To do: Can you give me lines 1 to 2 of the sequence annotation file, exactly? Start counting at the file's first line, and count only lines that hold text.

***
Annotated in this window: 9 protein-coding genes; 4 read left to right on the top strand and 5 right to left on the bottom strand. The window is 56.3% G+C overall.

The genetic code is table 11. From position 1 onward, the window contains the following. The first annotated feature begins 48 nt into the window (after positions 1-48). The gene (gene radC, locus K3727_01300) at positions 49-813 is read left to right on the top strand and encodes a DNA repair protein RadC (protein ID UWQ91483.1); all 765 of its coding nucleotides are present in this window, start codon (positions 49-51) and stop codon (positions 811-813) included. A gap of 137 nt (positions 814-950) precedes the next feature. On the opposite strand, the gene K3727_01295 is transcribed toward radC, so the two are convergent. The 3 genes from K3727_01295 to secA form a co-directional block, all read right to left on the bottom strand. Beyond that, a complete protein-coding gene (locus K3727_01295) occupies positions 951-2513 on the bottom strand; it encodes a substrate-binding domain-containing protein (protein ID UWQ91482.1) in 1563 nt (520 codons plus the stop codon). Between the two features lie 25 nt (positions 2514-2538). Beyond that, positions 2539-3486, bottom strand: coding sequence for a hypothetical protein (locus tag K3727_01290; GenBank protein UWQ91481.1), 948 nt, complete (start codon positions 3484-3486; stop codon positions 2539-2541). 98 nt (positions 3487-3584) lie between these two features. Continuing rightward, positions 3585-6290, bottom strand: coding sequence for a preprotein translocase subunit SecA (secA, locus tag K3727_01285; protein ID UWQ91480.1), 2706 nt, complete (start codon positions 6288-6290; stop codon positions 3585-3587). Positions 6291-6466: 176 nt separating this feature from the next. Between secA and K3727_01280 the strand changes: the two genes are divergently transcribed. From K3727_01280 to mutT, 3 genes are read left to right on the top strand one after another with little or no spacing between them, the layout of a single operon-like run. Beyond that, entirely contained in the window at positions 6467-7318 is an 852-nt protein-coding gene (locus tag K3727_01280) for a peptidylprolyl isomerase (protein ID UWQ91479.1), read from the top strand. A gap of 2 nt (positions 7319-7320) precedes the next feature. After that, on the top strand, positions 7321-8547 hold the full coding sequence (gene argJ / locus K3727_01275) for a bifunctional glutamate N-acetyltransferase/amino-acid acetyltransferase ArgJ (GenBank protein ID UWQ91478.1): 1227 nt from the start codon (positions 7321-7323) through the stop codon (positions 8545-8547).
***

Annotated in this window: 9 protein-coding genes; 4 read left to right on the top strand and 5 right to left on the bottom strand. The window is 56.3% G+C overall.

The genetic code is table 11. From position 1 onward, the window contains the following. The first annotated feature begins 48 nt into the window (after positions 1-48). The gene (gene radC, locus K3727_01300) at positions 49-813 is read left to right on the top strand and encodes a DNA repair protein RadC (protein ID UWQ91483.1); all 765 of its coding nucleotides are present in this window, start codon (positions 49-51) and stop codon (positions 811-813) included. A gap of 137 nt (positions 814-950) precedes the next feature. On the opposite strand, the gene K3727_01295 is transcribed toward radC, so the two are convergent. The 3 genes from K3727_01295 to secA form a co-directional block, all read right to left on the bottom strand. Beyond that, a complete protein-coding gene (locus K3727_01295) occupies positions 951-2513 on the bottom strand; it encodes a substrate-binding domain-containing protein (protein ID UWQ91482.1) in 1563 nt (520 codons plus the stop codon). Between the two features lie 25 nt (positions 2514-2538). Beyond that, positions 2539-3486, bottom strand: coding sequence for a hypothetical protein (locus tag K3727_01290; GenBank protein UWQ91481.1), 948 nt, complete (start codon positions 3484-3486; stop codon positions 2539-2541). 98 nt (positions 3487-3584) lie between these two features. Continuing rightward, positions 3585-6290, bottom strand: coding sequence for a preprotein translocase subunit SecA (secA, locus tag K3727_01285; protein ID UWQ91480.1), 2706 nt, complete (start codon positions 6288-6290; stop codon positions 3585-3587). Positions 6291-6466: 176 nt separating this feature from the next. Between secA and K3727_01280 the strand changes: the two genes are divergently transcribed. From K3727_01280 to mutT, 3 genes are read left to right on the top strand one after another with little or no spacing between them, the layout of a single operon-like run. Beyond that, entirely contained in the window at positions 6467-7318 is an 852-nt protein-coding gene (locus tag K3727_01280) for a peptidylprolyl isomerase (protein ID UWQ91479.1), read from the top strand. A gap of 2 nt (positions 7319-7320) precedes the next feature. After that, on the top strand, positions 7321-8547 hold the full coding sequence (gene argJ / locus K3727_01275) for a bifunctional glutamate N-acetyltransferase/amino-acid acetyltransferase ArgJ (GenBank protein ID UWQ91478.1): 1227 nt from the start codon (positions 7321-7323) through the stop codon (positions 8545-8547).